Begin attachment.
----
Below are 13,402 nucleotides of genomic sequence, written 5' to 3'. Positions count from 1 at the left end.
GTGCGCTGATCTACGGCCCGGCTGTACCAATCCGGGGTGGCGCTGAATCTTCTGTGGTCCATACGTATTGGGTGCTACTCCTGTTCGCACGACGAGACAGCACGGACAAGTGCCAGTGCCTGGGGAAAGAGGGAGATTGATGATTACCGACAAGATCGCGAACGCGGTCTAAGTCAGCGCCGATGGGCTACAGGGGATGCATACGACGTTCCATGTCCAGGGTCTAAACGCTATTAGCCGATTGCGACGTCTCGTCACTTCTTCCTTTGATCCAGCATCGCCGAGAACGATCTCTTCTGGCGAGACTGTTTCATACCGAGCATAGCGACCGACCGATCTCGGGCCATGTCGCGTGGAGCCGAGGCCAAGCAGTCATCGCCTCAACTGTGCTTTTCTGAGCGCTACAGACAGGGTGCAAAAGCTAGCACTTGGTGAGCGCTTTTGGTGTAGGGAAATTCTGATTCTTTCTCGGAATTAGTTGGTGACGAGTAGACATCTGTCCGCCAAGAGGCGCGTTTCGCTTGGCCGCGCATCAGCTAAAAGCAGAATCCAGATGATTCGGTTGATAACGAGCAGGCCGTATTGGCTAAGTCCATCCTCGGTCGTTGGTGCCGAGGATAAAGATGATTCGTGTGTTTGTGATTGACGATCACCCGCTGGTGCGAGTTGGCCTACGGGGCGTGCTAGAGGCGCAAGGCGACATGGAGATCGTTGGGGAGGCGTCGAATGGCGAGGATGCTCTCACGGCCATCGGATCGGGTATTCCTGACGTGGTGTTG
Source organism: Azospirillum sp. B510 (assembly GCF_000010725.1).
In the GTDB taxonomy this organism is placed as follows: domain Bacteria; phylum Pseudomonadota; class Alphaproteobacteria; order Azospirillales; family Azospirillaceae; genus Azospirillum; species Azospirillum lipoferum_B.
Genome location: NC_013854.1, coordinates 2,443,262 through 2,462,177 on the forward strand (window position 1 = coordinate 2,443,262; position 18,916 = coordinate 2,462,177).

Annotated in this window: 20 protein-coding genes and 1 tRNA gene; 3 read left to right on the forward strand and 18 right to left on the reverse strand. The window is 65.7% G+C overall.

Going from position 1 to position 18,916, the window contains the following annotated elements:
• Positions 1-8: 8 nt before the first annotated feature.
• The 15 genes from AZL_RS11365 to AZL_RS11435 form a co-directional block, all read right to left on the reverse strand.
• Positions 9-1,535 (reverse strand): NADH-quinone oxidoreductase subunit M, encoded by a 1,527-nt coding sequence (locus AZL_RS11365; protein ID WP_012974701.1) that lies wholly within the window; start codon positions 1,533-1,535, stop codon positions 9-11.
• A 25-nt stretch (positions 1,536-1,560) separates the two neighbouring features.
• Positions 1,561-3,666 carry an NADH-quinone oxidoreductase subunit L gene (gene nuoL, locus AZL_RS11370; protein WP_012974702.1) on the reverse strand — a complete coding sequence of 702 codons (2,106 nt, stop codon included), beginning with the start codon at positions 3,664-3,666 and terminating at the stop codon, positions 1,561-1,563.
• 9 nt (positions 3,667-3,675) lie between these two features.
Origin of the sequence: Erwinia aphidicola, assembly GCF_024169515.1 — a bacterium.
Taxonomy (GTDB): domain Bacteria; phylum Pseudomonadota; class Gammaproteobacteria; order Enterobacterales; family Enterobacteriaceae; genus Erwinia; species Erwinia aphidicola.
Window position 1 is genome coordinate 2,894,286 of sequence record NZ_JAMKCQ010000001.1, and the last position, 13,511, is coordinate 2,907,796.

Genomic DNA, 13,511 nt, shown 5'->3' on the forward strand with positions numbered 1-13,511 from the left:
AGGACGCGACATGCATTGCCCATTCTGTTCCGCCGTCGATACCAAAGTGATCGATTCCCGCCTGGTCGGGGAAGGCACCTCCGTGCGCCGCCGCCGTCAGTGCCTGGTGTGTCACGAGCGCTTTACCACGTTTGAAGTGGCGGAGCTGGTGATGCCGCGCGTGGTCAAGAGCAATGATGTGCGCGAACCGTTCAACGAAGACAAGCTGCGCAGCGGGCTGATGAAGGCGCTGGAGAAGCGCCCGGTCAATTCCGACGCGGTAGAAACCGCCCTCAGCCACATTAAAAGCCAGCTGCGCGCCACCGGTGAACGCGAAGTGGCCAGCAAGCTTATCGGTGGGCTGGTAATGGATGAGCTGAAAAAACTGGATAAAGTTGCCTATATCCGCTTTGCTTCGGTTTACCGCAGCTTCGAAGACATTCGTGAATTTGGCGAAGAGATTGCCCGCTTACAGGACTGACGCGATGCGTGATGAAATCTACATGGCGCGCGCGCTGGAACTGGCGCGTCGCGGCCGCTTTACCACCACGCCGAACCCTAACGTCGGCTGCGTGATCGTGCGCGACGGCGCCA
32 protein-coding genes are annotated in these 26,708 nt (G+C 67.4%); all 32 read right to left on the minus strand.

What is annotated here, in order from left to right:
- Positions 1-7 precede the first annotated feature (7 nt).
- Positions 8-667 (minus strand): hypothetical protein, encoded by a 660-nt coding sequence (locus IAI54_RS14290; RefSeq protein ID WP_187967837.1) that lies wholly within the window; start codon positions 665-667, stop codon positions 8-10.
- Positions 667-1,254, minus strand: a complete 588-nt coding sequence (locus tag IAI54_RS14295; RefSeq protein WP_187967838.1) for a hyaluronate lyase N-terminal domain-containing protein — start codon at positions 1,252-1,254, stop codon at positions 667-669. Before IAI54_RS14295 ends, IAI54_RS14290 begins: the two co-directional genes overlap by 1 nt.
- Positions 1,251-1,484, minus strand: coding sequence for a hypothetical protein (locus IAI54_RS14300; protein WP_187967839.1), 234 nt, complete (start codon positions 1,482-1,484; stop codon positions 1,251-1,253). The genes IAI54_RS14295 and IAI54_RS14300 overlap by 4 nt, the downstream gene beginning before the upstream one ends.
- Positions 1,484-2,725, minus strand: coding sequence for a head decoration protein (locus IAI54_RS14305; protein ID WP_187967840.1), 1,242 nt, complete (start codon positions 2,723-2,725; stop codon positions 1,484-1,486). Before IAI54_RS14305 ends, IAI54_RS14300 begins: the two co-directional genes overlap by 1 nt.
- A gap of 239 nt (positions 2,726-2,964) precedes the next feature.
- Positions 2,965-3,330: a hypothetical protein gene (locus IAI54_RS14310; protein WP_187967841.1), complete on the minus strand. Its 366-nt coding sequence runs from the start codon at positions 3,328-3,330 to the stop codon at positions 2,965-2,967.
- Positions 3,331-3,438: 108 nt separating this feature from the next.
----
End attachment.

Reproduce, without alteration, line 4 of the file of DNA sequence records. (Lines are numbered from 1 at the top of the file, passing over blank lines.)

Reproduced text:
In the GTDB taxonomy this organism is placed as follows: domain Bacteria; phylum Pseudomonadota; class Alphaproteobacteria; order Azospirillales; family Azospirillaceae; genus Azospirillum; species Azospirillum lipoferum_B.